The dry, hot weather is here and it’s time to make sure our gardens stay hydrated. Our plants are happily growing, developing fruits, and getting their buds and branches ready for next year. The blessing of the summer sun spurs this growth, but without water all development can come to a grinding halt. Water helps your plants transport nutrients and is critical to photosynthesis. Additionally, a well-hydrated plant is better at fending off diseases and pests than one under drought stress.
Today we’ll be sharing general tips for watering the garden, but if you’re concerned about your lawn, we have a blog about that here. Quick tip for lawns: if your lawn has already browned out and gone dormant for the summer, it’s best to wait for the fall rain to revive it. Until the rain returns, a bare minimum of a half inch of water every second or third week will ensure that the plant crowns stay hydrated.
🚿 First, reduce your watering needs by mulching and mulch well! A thick layer of organic mulch has a multitude of benefits: it keeps soil temperatures down, reduces weed pressure, retains moisture, and provides shelter and food for our microbe friends.
🚿 We recommend watering either early in the morning or in the early evening. The lower temperatures during these hours helps to prevent the water you put down from evaporating right back up into the atmosphere.
🚿 A proper watering routine helps plants to establish deep, resilient root systems. Generally this means watering deeply, but less frequently. If there’s always water sitting in the upper soil layers, your plants may not send down roots to look for it in the lower horizons.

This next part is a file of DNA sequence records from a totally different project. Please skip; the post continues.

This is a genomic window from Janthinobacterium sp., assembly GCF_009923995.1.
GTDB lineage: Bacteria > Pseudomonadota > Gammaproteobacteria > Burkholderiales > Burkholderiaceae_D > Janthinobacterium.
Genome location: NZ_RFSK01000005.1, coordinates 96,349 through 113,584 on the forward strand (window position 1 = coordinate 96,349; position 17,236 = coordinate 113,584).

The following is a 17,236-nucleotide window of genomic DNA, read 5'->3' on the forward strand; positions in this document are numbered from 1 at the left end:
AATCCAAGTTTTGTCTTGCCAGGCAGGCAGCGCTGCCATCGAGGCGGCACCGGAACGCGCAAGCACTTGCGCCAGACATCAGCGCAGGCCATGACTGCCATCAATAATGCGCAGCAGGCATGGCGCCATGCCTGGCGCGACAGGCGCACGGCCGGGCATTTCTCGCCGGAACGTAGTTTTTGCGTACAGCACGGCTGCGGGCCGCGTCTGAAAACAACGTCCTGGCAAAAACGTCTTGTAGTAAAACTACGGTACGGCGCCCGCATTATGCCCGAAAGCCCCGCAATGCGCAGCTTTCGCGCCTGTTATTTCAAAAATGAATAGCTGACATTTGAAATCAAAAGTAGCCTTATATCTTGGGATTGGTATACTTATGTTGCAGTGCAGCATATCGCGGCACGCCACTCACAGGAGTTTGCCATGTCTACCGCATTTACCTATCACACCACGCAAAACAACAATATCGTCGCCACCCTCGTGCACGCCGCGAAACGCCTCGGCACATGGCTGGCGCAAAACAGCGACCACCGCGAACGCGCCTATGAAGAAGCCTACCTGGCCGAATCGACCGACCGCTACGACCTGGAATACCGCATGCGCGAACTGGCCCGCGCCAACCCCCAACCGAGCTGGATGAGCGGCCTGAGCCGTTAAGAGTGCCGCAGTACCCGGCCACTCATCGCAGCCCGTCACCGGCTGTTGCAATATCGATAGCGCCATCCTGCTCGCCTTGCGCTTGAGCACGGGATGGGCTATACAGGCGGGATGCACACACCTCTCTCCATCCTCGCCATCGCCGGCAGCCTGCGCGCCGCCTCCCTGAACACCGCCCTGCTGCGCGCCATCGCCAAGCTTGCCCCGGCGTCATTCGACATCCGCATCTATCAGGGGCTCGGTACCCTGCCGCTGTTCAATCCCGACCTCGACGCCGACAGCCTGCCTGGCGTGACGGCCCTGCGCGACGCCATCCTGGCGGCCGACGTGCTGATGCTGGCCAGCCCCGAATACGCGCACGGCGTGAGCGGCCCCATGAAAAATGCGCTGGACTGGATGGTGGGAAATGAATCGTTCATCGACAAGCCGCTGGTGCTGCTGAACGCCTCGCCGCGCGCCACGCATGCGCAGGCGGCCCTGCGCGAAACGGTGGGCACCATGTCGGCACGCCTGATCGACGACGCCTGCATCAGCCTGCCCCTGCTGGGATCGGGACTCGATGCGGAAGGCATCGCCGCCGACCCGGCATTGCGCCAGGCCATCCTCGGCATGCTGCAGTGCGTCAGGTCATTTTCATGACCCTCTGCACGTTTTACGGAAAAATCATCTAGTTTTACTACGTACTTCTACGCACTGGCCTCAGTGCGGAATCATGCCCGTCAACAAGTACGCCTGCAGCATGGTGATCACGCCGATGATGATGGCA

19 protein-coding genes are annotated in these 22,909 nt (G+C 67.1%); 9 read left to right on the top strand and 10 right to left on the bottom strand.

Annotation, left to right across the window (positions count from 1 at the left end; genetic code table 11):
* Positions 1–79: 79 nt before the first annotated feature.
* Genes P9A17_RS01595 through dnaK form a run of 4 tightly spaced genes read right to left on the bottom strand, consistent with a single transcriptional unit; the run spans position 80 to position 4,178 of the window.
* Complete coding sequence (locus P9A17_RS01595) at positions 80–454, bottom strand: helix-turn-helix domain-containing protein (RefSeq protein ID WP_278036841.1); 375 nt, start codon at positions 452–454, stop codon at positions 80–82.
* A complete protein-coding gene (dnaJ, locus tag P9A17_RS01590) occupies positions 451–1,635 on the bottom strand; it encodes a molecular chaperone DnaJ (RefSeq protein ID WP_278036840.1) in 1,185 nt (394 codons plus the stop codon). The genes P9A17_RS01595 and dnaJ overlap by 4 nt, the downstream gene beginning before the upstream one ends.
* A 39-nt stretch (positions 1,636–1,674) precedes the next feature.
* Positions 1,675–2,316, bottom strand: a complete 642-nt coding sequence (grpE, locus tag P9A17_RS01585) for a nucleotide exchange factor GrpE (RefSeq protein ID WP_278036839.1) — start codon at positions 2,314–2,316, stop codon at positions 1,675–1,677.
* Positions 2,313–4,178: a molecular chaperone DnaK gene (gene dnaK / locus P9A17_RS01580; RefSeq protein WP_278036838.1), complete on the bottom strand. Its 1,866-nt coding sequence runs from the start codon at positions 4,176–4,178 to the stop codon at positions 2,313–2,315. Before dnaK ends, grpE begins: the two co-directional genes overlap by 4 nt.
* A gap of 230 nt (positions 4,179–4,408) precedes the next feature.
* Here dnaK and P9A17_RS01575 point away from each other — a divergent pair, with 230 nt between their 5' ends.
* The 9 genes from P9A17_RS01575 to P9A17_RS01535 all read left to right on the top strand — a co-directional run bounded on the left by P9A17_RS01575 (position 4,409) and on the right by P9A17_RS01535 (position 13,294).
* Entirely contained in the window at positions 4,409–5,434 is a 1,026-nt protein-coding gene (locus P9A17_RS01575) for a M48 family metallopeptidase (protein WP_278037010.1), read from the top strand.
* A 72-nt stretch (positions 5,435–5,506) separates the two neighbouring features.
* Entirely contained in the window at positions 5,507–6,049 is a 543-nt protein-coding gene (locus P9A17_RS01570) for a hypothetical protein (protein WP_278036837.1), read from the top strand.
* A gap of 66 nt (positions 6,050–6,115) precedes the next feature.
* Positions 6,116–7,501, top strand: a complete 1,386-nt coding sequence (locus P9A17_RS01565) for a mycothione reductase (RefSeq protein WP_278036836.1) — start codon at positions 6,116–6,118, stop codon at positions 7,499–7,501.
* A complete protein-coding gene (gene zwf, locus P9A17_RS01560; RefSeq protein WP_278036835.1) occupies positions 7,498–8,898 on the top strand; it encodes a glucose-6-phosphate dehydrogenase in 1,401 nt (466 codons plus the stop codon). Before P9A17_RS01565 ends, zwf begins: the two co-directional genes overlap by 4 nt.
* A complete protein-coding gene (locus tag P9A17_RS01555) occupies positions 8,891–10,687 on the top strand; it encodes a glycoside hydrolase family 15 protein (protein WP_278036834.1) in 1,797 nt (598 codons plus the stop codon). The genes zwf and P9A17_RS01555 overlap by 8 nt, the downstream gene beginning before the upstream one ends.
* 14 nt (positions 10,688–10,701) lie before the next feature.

🚿 Be aware of where you’re aiming your water. While there are plants that will do just fine if you saturate the foliage and the soil, some plants are prone to fungal diseases and this could create a big problem. We’re looking at you, zucchinis! Try to water as close to the soil as possible. Drip irrigation and soaker hoses are a great work around for this problem and will save you time as well.
🚿 Keep an eye on the foliage of your plants. Leaves wilt as a defense mechanism - there is less surface area of the plant exposed to the sun which limits sunburn and transpiration. On an extremely hot day, this may be a normal reaction, but if your plant doesn’t perk back up in the evening or after getting water, it could be a sign of too much or too little watering. Conversely, if you have a plant that you know is getting enough water, and it seems to only perk up in the evening, this could be a sign there’s something wrong with the root system.
🚿 For young plants, their foliage may be too tender to handle the heat. A temporary shade cloth will help them through the hotter days.
🚿If you have plants waiting in black plastic pots for their forever home, move them to a shaded area. You can also create a sun break by surrounding them with plants in ceramic/other non-heat attracting pots, or hiding the base behind a garden bed. Either way, the goal is to protect the roots from being fried to bits by the exposed hot plastic.
🚿 Be aware that plants next to or close to a wall may receive radiant or other reflective heat during the day. This can create a space as much as 10 degrees hotter in some areas! While advantageous for sun-loving plants, this microclimate may be too intense for other plants.
🚿 The best defense for extreme weather is having healthy, established plants. Throughout the year it’s important to give them the right organic fertilizers, amendments, and seasonal pruning. When combined with a proper watering schedule, it’s smooth sailing!
🚿 Lastly, don’t forget to stay hydrated yourself and enjoy the garden!
Want to learn more? Give us a call! We’d love to help.